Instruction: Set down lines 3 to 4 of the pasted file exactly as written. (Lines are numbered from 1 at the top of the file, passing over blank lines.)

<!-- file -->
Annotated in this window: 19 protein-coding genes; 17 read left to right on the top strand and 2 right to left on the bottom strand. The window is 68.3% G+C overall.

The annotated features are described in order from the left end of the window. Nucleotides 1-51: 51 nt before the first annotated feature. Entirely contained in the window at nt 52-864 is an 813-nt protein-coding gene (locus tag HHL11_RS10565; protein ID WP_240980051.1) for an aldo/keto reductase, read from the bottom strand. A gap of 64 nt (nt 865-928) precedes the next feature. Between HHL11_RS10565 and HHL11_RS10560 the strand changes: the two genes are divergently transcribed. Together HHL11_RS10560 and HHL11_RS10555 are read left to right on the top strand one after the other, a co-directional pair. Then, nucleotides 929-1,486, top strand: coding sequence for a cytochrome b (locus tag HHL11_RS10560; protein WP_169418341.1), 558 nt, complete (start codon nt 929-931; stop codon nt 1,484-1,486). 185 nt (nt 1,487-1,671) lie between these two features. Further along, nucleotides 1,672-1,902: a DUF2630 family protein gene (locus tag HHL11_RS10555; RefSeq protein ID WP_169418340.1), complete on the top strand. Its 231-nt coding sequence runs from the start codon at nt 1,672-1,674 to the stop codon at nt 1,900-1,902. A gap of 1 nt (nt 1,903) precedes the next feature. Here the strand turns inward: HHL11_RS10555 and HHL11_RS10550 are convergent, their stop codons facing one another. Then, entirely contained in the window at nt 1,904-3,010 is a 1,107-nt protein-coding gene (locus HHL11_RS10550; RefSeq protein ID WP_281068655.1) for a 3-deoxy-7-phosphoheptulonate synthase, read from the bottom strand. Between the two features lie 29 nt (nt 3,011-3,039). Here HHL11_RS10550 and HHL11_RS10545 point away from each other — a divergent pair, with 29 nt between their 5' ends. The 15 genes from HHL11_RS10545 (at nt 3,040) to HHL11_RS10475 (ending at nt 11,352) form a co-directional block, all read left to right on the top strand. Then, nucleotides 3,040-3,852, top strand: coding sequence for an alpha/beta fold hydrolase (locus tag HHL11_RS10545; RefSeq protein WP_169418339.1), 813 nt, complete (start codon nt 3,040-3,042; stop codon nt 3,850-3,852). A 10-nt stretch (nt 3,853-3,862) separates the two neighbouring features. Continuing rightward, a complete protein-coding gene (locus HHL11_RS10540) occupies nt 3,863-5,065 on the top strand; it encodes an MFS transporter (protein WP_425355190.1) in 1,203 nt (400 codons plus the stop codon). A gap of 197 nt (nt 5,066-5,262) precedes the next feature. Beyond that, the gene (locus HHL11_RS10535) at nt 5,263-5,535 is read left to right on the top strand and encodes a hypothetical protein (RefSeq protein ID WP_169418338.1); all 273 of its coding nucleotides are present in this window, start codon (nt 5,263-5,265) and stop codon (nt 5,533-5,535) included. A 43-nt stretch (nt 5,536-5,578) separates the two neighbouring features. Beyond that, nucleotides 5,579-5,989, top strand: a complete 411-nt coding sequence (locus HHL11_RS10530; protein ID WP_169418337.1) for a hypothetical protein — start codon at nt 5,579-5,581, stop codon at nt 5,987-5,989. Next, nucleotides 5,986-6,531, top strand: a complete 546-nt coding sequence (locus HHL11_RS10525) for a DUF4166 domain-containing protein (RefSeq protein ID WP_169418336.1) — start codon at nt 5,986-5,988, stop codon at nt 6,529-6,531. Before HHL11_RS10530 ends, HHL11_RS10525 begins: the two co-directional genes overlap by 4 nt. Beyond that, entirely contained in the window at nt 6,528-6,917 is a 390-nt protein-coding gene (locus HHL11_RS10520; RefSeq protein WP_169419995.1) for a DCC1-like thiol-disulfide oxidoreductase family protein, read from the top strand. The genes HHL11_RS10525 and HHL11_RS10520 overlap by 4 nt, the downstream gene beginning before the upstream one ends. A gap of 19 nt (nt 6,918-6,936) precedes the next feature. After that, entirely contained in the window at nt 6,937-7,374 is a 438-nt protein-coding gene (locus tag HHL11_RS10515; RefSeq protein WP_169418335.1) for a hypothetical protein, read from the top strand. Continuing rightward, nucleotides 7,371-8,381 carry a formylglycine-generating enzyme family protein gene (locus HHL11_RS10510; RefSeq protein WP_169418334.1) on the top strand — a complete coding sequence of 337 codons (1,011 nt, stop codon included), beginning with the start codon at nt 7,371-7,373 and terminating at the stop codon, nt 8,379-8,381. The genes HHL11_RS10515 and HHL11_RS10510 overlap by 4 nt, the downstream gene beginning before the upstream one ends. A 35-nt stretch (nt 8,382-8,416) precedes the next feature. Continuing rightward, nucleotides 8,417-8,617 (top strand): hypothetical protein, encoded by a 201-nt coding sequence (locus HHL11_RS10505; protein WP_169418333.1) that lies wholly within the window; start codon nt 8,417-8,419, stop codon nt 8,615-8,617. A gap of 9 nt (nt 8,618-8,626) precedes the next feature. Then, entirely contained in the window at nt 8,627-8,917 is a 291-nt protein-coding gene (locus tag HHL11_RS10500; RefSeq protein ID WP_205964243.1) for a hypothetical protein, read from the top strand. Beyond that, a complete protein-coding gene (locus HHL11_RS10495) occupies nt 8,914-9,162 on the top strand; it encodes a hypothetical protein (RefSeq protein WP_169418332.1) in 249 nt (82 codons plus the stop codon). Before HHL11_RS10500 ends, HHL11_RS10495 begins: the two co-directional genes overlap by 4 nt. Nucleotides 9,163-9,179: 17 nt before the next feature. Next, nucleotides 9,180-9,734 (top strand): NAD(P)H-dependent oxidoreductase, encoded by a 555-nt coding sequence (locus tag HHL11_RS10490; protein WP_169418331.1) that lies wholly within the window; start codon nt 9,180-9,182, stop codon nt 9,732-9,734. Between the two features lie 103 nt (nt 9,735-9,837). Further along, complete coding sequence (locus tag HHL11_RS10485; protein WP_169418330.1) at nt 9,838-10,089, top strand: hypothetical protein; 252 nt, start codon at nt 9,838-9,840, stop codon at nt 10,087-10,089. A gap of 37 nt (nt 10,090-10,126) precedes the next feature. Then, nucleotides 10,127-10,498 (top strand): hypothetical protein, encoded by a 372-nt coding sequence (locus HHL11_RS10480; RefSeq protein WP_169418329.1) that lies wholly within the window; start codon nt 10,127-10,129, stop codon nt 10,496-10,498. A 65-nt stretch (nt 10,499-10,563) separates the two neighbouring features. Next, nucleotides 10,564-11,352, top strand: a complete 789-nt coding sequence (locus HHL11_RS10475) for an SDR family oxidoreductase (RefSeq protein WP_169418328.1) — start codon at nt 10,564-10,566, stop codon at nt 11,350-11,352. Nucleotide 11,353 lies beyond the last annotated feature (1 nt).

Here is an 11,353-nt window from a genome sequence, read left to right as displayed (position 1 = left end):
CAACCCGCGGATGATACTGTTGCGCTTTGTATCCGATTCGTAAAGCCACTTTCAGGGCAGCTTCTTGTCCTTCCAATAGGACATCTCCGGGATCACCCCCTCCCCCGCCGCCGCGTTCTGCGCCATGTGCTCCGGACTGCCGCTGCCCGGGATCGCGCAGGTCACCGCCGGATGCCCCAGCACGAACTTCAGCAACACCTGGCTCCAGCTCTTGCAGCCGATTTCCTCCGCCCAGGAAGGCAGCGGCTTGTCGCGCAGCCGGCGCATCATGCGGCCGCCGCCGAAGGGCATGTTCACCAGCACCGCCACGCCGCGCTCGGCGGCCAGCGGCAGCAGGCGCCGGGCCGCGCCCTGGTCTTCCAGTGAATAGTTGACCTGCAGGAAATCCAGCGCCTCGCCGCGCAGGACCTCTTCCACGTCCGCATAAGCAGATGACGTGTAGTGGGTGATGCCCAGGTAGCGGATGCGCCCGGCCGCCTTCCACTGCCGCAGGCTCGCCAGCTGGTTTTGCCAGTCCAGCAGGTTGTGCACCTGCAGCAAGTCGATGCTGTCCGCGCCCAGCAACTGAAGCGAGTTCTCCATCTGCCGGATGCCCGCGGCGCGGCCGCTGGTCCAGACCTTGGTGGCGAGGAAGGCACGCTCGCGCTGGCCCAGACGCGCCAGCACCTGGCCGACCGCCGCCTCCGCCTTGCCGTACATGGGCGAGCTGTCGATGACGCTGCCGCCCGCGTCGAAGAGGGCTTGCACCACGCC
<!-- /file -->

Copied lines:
Here is an 11,353-nt window from a genome sequence, read left to right as displayed (position 1 = left end):
CAACCCGCGGATGATACTGTTGCGCTTTGTATCCGATTCGTAAAGCCACTTTCAGGGCAGCTTCTTGTCCTTCCAATAGGACATCTCCGGGATCACCCCCTCCCCCGCCGCCGCGTTCTGCGCCATGTGCTCCGGACTGCCGCTGCCCGGGATCGCGCAGGTCACCGCCGGATGCCCCAGCACGAACTTCAGCAACACCTGGCTCCAGCTCTTGCAGCCGATTTCCTCCGCCCAGGAAGGCAGCGGCTTGTCGCGCAGCCGGCGCATCATGCGGCCGCCGCCGAAGGGCATGTTCACCAGCACCGCCACGCCGCGCTCGGCGGCCAGCGGCAGCAGGCGCCGGGCCGCGCCCTGGTCTTCCAGTGAATAGTTGACCTGCAGGAAATCCAGCGCCTCGCCGCGCAGGACCTCTTCCACGTCCGCATAAGCAGATGACGTGTAGTGGGTGATGCCCAGGTAGCGGATGCGCCCGGCCGCCTTCCACTGCCGCAGGCTCGCCAGCTGGTTTTGCCAGTCCAGCAGGTTGTGCACCTGCAGCAAGTCGATGCTGTCCGCGCCCAGCAACTGAAGCGAGTTCTCCATCTGCCGGATGCCCGCGGCGCGGCCGCTGGTCCAGACCTTGGTGGCGAGGAAGGCACGCTCGCGCTGGCCCAGACGCGCCAGCACCTGGCCGACCGCCGCCTCCGCCTTGCCGTACATGGGCGAGCTGTCGATGACGCTGCCGCCCGCGTCGAAGAGGGCTTGCACCACGCC